Wherever you listen to this record, your mind and soul will be transported to a little place of timeless solitude in rural Virginia. A place where imperfections are re-configured to fuel what matters in life and music remains the voice of liberation. GALAX the record, houses ten varied tunes that encompass what is unequivocal about authentic country and rural roots folk music; Galax the location, is where these songs were initially recorded and the original home of Doug’s family. A recurring theme as the songs roll out.
Just to put a few facts on the page, Nielson Hubbard took the ten tracks recorded in a disused farm that used to be the home of Doug’s grandparents back to Nashville to turn them into a practical shared format. Joining Doug and Telisha on this album were a mixture of fellow contemporary musicians from the Nashville community including Will Kimbrough, and a bunch of local players. These are folks who will continue to be keepers of the traditional music flame, in communities like this and likewise across the land. Gearbox Records is the ideal outlet to get the music issued to the wider world, with their recent back catalogue of releases including a similar sounding record by Applewood Road last year. In addition, the ten tracks were a carefully chosen selection of covers, new and older originals, plus a traditional fiddle-led tune, which launches the album in a manner that is retained for the forty-minute duration.
There is extensive blurb online and within the liner notes documenting the background story to this record, but the true effect of any deemed commercial release is how this transpires to a listener not party to the recording process. On this account, the Wild Ponies need have no worries as its impact carries the intended weight. The clarity of the instrumentation stands out alongside the impromptu sound effects that breathe life into the project. You can take your pick for a favourite track, but if you are au fait with their latest album, there is a re-working of ‘Tower and the Wheel’, which also featured there. The song that jumped out to me from first listen and remains a key component as plays rally into double figures is ‘Jackknife’, a cover of a Jon Byrd song (not to be confused with Jonathan Byrd, familiar with many folks here in the UK). The track is so reminiscent of classic Kris Kristofferson and Telisha’s graceful vocals do the song justice.
Like all records with longevity traits, each play reveals a little more about the song and that is certain to be the case with GALAX. Telisha once again hits the perfect note with a version of ‘Pretty Bird’ made famous by Hazel Dickens, while the idealistic sense of communal bliss perspires from the joint endeavours that go into the opening traditional tune ‘Sally Ann’. A song complete with toe tapping fiddle and the revelation of this being referred to locally as the 'national anthem' around these parts.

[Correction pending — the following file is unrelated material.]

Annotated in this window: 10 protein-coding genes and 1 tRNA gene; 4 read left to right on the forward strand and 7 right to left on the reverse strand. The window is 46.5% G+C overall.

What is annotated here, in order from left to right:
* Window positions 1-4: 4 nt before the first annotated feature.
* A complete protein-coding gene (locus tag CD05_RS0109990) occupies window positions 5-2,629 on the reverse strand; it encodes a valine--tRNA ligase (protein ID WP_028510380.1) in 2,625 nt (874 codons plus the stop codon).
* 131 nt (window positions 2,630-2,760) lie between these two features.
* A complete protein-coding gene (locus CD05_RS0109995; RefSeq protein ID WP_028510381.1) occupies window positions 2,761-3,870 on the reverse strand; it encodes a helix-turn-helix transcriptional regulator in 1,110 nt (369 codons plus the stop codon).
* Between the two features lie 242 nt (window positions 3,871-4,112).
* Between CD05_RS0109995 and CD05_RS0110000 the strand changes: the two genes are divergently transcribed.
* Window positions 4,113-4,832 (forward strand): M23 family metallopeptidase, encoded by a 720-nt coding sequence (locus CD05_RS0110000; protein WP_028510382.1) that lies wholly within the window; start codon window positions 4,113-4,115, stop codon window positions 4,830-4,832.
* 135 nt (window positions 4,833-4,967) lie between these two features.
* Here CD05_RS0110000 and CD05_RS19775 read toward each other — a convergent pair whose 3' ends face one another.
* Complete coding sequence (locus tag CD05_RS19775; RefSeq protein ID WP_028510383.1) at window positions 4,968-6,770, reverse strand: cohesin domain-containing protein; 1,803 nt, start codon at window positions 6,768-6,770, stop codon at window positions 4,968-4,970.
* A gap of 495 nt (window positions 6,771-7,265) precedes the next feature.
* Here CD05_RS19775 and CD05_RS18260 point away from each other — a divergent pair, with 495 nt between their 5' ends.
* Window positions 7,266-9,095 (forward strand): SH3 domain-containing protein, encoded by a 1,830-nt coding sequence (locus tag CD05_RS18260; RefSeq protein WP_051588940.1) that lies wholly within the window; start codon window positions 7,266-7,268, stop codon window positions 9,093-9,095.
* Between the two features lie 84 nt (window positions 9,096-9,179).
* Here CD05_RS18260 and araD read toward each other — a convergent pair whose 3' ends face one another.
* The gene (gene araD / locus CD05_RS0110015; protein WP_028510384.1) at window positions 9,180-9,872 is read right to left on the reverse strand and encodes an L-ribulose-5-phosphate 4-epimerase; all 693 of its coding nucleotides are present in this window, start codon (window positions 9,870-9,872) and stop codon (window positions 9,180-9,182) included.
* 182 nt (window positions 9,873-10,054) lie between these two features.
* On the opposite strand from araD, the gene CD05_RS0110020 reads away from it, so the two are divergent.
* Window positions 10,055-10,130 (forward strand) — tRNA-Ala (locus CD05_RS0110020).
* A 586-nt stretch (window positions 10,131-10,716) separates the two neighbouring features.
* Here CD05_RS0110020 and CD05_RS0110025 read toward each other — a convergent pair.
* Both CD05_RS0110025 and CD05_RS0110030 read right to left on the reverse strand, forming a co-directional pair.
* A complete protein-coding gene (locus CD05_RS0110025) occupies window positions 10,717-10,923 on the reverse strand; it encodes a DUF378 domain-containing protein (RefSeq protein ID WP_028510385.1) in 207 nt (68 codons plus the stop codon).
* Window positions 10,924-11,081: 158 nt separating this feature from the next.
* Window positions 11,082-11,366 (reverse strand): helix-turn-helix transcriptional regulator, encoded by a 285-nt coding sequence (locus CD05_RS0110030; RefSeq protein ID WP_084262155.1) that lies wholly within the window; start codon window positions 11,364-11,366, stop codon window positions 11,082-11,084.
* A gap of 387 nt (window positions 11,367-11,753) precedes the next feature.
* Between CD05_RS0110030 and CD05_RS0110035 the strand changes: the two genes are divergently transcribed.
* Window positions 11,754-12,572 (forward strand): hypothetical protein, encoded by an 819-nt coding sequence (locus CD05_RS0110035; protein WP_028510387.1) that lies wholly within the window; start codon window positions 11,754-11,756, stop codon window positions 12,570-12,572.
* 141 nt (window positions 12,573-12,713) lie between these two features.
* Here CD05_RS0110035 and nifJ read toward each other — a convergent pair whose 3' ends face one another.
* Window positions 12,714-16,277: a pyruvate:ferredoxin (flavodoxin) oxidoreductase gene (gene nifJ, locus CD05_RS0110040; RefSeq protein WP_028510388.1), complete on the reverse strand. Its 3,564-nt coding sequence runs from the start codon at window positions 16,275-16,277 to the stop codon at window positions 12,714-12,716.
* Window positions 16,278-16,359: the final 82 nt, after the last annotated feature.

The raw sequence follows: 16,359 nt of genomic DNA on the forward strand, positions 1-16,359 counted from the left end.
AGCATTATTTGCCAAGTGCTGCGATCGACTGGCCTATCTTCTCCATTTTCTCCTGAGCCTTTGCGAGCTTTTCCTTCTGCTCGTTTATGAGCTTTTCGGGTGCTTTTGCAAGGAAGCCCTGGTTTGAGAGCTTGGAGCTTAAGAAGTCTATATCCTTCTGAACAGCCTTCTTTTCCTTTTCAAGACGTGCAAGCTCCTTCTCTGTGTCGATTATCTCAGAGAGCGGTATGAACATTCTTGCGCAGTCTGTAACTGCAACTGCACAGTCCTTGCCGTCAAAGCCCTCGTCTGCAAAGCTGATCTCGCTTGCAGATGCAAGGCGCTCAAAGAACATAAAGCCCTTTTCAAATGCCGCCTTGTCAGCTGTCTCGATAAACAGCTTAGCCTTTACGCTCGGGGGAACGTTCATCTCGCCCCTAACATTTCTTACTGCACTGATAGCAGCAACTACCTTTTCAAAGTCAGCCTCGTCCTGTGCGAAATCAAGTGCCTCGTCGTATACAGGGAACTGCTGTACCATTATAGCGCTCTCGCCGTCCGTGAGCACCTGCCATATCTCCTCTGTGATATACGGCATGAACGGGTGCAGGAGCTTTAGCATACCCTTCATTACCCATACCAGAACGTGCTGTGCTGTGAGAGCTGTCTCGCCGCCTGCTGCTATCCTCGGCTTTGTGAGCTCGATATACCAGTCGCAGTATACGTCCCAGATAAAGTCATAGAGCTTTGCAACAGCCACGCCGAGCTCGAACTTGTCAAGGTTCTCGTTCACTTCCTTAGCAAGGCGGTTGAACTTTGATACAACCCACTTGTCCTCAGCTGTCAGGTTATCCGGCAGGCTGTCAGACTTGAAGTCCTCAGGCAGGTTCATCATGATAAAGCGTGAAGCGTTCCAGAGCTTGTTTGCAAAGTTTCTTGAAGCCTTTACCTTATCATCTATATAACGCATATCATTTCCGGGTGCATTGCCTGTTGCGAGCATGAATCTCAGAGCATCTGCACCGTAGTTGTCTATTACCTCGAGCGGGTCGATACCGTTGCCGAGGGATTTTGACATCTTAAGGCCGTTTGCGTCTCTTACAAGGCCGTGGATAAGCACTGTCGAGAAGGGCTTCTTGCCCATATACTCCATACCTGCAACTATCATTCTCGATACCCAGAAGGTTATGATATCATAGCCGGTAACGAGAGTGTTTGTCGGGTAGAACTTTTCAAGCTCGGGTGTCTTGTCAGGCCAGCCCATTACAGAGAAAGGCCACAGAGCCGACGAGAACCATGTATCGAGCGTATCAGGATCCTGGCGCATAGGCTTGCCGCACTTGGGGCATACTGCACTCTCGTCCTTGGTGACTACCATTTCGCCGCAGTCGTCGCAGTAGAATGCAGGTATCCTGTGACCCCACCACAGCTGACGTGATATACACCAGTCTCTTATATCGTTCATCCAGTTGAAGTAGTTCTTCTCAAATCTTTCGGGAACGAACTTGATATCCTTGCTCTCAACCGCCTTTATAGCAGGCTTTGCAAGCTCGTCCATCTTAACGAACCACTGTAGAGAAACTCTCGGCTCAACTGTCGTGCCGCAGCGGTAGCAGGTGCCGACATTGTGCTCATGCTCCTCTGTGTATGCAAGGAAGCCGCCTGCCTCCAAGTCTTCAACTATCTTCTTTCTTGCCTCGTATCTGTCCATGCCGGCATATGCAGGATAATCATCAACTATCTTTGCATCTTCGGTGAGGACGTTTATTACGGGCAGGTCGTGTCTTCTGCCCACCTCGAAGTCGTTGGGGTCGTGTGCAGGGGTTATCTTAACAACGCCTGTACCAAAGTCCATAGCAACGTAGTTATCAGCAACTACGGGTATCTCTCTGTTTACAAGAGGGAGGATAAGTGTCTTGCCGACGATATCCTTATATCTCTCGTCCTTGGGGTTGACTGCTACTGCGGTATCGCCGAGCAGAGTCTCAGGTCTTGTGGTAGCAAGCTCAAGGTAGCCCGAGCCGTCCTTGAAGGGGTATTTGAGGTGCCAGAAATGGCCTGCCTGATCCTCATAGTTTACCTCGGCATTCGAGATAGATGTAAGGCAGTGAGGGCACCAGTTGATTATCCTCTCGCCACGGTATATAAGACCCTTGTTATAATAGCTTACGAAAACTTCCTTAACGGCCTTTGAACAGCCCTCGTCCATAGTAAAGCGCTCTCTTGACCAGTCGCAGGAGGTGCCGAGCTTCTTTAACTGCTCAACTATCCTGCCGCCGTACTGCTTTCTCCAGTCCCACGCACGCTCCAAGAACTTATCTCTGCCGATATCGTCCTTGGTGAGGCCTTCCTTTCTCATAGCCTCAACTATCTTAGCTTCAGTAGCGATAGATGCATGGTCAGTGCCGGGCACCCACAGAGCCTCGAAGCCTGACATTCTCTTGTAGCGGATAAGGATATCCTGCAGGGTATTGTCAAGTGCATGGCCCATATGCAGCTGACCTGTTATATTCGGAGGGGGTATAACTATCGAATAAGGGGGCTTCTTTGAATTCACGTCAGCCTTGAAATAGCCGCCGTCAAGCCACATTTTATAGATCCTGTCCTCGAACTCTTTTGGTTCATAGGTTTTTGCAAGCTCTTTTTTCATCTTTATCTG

You have to wait until the final stages before this record cracks the code of its source. ‘Goodnight Partner’ acts as the penultimate track and is a song credited to Doug’s family members. Like much of the album, Telisha makes use of her outstanding vocal ability to convey the conviction of a song to take lead, in what is quite a musically diverse piece, complete with pedal steel leading it off. This perfectly sets up a fitting finale with Doug taking up the reins to deliver a thoughtful ballad titled 'Here With Me' adapted from one of his grandfather’s poems. The crowning glory of a record soaked in a vintage tipple.
Earlier in the album, further collaborations that are more contemporary spring up on the writing front. Fine writers in the guise of Amelia Curran, Ben Glover and Amelia White add their weight to ‘Hearts and Bones’, ‘Will They Still Know Me’ and ‘Mamma Bird’ respectively. The former lent heavily to the promotion aspect of the record via the featured video, but the tight containment of the songs meant any could quite conceivably have risen from the pack to spearhead the assault to drum up sales.
The remaining track is quintessential Wild Ponies and it is fitting that ‘To My Grave’ is a pure co-write between Doug and Telisha. It could quite easily have been lifted from the record that pre-dated the name ‘Wild Ponies’ and captures the very essence of the sound that is perceived they set out to create.
On last year’s Wild Ponies album, we were temporarily advised to ‘unplug the machine’. It appears Doug and Telisha have heeded their own advice, as far as you can go when making a record. GALAX scores highly in its intended aims and finding a fault remains a futile search in such a highly personalised piece of work. While the record is obviously steeped in the past, its ultimate appeal is how it illuminates the present. When both listener and artist enthuse on the same page, the job is done for now. Celebrating the frozen moment of the present is something we should never shy away from doing.